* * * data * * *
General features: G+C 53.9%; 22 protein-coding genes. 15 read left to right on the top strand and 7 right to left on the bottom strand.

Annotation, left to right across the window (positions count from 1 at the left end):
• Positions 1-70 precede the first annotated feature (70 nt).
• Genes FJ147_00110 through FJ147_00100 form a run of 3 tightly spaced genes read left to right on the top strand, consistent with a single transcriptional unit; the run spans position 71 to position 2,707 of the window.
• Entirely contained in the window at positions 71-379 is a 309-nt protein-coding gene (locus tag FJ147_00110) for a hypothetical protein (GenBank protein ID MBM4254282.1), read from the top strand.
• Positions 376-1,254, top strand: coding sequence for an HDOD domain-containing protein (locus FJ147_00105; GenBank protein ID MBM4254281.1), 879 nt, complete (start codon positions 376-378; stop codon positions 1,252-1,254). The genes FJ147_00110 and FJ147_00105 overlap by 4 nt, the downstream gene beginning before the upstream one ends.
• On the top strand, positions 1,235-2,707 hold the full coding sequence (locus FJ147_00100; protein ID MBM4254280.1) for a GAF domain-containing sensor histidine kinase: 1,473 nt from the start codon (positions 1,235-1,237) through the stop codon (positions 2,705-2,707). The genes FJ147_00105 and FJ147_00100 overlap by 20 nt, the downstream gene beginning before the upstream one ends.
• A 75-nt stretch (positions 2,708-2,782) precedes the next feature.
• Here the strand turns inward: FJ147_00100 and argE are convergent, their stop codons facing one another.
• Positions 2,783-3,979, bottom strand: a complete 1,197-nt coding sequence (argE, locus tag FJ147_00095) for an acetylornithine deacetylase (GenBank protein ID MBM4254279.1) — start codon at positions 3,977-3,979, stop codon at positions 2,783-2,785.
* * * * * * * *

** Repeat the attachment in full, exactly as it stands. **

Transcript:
General features: G+C 53.9%; 22 protein-coding genes. 15 read left to right on the top strand and 7 right to left on the bottom strand.

Annotation, left to right across the window (positions count from 1 at the left end):
• Positions 1-70 precede the first annotated feature (70 nt).
• Genes FJ147_00110 through FJ147_00100 form a run of 3 tightly spaced genes read left to right on the top strand, consistent with a single transcriptional unit; the run spans position 71 to position 2,707 of the window.
• Entirely contained in the window at positions 71-379 is a 309-nt protein-coding gene (locus tag FJ147_00110) for a hypothetical protein (GenBank protein ID MBM4254282.1), read from the top strand.
• Positions 376-1,254, top strand: coding sequence for an HDOD domain-containing protein (locus FJ147_00105; GenBank protein ID MBM4254281.1), 879 nt, complete (start codon positions 376-378; stop codon positions 1,252-1,254). The genes FJ147_00110 and FJ147_00105 overlap by 4 nt, the downstream gene beginning before the upstream one ends.
• On the top strand, positions 1,235-2,707 hold the full coding sequence (locus FJ147_00100; protein ID MBM4254280.1) for a GAF domain-containing sensor histidine kinase: 1,473 nt from the start codon (positions 1,235-1,237) through the stop codon (positions 2,705-2,707). The genes FJ147_00105 and FJ147_00100 overlap by 20 nt, the downstream gene beginning before the upstream one ends.
• A 75-nt stretch (positions 2,708-2,782) precedes the next feature.
• Here the strand turns inward: FJ147_00100 and argE are convergent, their stop codons facing one another.
• Positions 2,783-3,979, bottom strand: a complete 1,197-nt coding sequence (argE, locus tag FJ147_00095) for an acetylornithine deacetylase (GenBank protein ID MBM4254279.1) — start codon at positions 3,977-3,979, stop codon at positions 2,783-2,785.